Sugar pills won’t protect you from Influenza – or anything else.
As pseudoscience goes, homeopathy takes the cake for absurdity. It is an elaborate placebo system, based on nonsensical ideas about biology, biochemistry and medicine. A decision to use homeopathy is a decision to do nothing at all, because homeopathic “remedies” have no medicinal ingredients in them at all. They are inert. Homeopathy is based on the idea that “like cures like” (which is simply a form of magical thinking) involving successive dilutions of products in water. The dilutions are believed to increase, not decrease, the potency of the final product. And these are serious dilutions. Think of putting one drop of a substance into a container of water. Only that container is 131 light-years in diameter. That’s the “30C” dilution used by homeopaths. Homeopaths believe that the water molecules retains a “memory” of the original substance (while conveniently forgetting all the other products it has come in contact with.) The final remedy is diluted so so completely that most “remedies” don’t contain a single molecule of the the original substance you started with.
A homeopathic nosode is a homepathic “remedy” made from infectious material. Unbelievably, Health Canada approves homeopathic “nosodes” for sale in Canada, despite a lack of any evidence they can do anything. Due to lobbying by groups like Bad Science Watch, Health Canada eventually agreed to force products to label nosodes with the caution “This product is not intended to be an alternative to vaccination”. While this was better that the status quo, there was the fear that homeopaths and other alternative health providers (like naturopaths) would continue to promote homeopathy to prevent or treat communicable disease. And the skeptics were right. Continue reading
As discussed in one of my previous posts, the promotion of quackery is so ubiquitous in my town it’s become white noise for me. I mostly tune it out unless I’m personally asked my opinion. Often this promotion comes in the weekly newspaper, in the advertising-disguised-as-advice page “Ask the Expert.” Occasionally there are columns by financial advisors and home improvement experts, but by far the majority of “expert advice” comes from chiropractors, naturopaths, Chinese Medicine practitioners, and holistic nutritionists. One regular advertiser is a local who calls herself a “Divine Healer”. She has some initials after her name, none of which I can trace back to any actual licenced health profession, degree or diploma. Her services include reflexology, mediumship, craniosacral therapy, aromatherapy and card-reading. She also offers a special massage called “vibrational raindrop technique” which apparently involves the use of essential oils and tuning forks or singing bowls. This actually sounds like it might be kind of relaxing and entertaining. Something I would personally never pay the money for, but harmless, right? Earlier this year, however, a local public health nurse who I consider a kindred spirit based on our views of alternative medicine contacted me about the weekly claim. Continue reading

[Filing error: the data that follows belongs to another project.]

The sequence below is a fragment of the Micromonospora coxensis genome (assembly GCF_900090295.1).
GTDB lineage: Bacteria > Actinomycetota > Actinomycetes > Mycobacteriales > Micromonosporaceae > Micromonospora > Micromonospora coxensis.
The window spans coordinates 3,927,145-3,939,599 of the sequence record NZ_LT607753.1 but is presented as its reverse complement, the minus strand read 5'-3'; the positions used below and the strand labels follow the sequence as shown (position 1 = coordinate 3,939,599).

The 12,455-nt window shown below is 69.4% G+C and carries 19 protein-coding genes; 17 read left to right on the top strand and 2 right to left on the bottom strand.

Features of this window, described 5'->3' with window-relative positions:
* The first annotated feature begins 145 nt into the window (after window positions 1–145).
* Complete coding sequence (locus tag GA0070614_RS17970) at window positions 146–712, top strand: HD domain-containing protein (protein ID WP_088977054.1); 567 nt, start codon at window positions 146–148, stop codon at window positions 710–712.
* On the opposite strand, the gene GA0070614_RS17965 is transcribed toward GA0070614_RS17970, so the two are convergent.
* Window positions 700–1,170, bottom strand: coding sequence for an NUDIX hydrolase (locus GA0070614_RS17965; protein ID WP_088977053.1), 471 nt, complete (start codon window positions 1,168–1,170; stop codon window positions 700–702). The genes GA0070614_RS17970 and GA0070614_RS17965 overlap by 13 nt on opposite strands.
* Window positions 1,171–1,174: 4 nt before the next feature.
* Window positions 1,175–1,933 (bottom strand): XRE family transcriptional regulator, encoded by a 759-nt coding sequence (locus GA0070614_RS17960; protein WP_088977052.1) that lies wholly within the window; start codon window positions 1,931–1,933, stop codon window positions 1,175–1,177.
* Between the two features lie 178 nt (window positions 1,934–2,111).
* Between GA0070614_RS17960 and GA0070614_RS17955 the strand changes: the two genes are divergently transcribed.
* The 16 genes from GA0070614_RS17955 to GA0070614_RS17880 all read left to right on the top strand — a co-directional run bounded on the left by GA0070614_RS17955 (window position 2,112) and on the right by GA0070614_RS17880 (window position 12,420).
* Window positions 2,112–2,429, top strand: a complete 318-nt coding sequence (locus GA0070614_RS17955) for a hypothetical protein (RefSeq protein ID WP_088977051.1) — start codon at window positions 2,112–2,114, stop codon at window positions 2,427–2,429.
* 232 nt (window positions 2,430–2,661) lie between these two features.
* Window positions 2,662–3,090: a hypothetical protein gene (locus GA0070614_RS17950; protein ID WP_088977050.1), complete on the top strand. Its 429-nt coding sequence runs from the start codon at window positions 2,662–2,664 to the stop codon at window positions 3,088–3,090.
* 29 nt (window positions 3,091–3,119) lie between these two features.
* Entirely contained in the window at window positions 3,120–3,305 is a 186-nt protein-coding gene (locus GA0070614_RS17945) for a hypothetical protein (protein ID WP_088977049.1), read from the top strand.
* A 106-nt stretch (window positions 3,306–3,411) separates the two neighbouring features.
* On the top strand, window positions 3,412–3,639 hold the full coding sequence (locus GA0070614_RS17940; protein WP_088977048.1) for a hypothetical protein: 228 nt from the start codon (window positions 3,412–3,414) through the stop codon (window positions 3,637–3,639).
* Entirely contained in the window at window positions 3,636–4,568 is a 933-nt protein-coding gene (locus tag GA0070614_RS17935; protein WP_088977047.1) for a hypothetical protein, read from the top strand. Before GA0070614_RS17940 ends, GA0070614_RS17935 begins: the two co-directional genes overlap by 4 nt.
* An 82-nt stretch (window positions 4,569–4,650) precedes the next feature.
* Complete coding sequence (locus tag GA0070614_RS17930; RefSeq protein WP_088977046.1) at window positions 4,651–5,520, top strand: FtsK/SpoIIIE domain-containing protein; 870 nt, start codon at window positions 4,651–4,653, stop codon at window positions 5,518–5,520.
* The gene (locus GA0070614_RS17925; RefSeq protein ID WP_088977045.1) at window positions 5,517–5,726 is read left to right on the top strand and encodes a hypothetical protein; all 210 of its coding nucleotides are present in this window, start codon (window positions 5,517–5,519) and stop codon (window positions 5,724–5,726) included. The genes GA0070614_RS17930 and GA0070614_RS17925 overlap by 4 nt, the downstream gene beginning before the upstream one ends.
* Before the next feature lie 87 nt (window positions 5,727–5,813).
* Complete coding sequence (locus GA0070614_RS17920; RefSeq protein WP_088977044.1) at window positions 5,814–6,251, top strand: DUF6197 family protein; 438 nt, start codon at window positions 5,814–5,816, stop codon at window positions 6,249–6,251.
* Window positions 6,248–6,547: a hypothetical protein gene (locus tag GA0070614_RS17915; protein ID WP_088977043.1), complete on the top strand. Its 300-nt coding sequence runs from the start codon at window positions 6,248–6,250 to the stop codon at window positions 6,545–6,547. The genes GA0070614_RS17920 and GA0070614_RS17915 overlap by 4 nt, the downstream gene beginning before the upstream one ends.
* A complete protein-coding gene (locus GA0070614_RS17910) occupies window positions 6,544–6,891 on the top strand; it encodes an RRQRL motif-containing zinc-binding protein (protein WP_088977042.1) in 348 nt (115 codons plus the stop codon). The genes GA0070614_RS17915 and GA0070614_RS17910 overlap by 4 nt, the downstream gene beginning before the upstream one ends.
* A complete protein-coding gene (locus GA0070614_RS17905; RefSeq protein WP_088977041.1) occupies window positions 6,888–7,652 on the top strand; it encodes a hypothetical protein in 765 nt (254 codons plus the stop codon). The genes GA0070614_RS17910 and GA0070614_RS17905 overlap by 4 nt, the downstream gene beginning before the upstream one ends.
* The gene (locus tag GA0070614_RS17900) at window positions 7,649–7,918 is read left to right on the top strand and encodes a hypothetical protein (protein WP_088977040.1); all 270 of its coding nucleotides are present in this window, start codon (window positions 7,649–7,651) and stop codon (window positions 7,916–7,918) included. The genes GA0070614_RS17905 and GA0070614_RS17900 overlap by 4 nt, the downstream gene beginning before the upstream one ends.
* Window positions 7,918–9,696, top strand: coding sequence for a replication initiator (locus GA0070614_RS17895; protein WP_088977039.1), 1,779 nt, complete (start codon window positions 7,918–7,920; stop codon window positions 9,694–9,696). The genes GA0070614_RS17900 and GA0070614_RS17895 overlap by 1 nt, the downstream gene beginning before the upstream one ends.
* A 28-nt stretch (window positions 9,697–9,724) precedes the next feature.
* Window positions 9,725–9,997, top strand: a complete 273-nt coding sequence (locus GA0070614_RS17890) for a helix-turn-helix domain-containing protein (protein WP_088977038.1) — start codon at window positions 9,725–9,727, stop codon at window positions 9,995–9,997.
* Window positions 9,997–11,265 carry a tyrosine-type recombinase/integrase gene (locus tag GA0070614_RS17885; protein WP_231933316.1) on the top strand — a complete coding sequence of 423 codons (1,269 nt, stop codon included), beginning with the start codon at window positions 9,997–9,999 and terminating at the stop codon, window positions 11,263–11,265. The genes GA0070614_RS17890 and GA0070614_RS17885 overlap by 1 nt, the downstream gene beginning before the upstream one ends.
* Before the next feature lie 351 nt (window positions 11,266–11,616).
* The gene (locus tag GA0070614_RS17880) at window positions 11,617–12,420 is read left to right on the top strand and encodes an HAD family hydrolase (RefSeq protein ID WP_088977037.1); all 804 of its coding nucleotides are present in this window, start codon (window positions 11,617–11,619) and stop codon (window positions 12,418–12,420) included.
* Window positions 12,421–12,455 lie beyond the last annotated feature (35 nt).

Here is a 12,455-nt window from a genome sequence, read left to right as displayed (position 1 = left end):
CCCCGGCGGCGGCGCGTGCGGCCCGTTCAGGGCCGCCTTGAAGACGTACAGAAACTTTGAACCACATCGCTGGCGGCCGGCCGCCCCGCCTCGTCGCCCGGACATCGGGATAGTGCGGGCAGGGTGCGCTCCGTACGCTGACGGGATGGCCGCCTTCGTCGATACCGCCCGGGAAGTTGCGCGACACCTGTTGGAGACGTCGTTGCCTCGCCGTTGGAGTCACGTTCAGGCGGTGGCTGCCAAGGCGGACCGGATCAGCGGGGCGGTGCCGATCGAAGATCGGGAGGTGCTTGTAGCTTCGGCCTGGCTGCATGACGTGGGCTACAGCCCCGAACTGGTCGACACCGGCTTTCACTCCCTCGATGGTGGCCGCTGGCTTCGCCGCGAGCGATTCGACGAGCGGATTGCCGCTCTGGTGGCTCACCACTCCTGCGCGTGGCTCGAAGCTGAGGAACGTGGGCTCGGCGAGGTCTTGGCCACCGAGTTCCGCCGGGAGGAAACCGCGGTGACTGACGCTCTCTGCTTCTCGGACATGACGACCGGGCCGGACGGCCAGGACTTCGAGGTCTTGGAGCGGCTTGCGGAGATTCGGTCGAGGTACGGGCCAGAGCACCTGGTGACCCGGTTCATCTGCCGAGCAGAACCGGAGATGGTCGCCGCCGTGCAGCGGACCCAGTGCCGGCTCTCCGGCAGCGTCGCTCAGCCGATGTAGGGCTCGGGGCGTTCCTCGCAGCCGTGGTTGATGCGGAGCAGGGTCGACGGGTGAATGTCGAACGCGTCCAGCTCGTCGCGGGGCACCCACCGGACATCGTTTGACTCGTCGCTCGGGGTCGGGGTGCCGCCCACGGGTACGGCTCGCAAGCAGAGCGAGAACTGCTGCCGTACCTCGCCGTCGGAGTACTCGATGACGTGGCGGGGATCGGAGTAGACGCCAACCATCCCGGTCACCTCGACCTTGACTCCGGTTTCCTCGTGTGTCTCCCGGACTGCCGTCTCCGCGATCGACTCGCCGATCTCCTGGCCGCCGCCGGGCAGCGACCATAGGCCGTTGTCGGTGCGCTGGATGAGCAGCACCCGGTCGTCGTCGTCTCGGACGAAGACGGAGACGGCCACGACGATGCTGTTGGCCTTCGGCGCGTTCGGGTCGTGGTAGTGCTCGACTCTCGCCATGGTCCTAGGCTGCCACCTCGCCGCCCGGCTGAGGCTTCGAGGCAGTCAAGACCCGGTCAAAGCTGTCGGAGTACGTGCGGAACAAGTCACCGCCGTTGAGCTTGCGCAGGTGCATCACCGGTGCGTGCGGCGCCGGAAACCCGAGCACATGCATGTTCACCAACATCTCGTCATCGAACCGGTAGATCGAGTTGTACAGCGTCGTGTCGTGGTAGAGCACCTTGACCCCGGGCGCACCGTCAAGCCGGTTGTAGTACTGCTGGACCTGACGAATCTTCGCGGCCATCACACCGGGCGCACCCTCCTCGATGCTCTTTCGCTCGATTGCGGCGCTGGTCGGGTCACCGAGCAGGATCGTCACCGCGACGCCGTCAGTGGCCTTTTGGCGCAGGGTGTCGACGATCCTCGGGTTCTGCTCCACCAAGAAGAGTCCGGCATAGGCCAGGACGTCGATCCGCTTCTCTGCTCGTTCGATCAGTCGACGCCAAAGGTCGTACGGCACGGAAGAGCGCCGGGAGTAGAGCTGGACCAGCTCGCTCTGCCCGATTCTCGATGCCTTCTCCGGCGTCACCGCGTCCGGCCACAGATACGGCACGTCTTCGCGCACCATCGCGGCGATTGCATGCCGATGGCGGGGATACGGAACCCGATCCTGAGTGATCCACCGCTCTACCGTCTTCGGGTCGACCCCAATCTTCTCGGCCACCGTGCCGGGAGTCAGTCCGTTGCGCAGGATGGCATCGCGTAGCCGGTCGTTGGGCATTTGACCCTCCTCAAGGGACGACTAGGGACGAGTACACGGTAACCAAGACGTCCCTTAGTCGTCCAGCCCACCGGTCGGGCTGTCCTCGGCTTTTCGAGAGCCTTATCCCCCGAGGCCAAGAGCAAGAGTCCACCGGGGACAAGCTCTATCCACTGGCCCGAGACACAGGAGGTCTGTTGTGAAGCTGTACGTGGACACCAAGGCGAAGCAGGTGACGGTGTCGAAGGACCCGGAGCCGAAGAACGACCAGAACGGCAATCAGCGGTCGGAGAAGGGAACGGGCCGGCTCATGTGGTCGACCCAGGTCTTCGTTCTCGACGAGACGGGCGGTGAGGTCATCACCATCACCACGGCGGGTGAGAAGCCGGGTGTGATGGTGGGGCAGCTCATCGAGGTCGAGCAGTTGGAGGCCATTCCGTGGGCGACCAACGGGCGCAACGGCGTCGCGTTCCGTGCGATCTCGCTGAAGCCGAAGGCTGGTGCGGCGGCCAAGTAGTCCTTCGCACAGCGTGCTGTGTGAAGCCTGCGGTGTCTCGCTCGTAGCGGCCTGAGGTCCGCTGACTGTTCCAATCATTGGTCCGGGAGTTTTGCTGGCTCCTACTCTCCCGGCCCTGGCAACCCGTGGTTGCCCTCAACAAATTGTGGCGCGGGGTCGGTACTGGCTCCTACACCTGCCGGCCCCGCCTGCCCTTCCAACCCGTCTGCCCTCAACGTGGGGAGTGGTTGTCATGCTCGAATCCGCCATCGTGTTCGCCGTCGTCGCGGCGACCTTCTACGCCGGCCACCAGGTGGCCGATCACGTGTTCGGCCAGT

This is another post in the naturopathy versus science series, where a naturopath’s advice is assessed against the scientific literature.
It’s Naturopathic Medicine Week in the United States, so it’s time for another look at the alternative medicine practice that blogger Orac likes to call the One Quackery to Rule them All. Naturopathy is an oddity among alternative medicine, because it’s a hodgepodge of other practices linked by an underlying belief in vitalism: the pre-scientific notion that living things have a “life force”. Vitalism disappeared from medicine when Wöhler synthesized urea in 1828, yet the belief in vitalism is a central tenet of naturopathic philosophy. Naturopaths liken themselves to be primary care providers akin to family physicians (general practitioners) but their practices are quite different: rather than make decisions based on scientific evidence, naturopaths pick and choose based on what they feel is congruent with their vitalistic philosophy, sometimes despite good scientific evidence that shows they are wrong. For example, homeopathy is an alternative medicine practice that is very popular with naturopaths. It is an elaborate placebo system where “remedies” contain no medicinal ingredients: they are literally sugar pills. There is no demonstrable medical effect from homeopathy, and so it isn’t part of science-based medicine. Yet homeopathy is a “core clinical science” for naturopaths, and the practice of homeopathy is part of their licensing exam.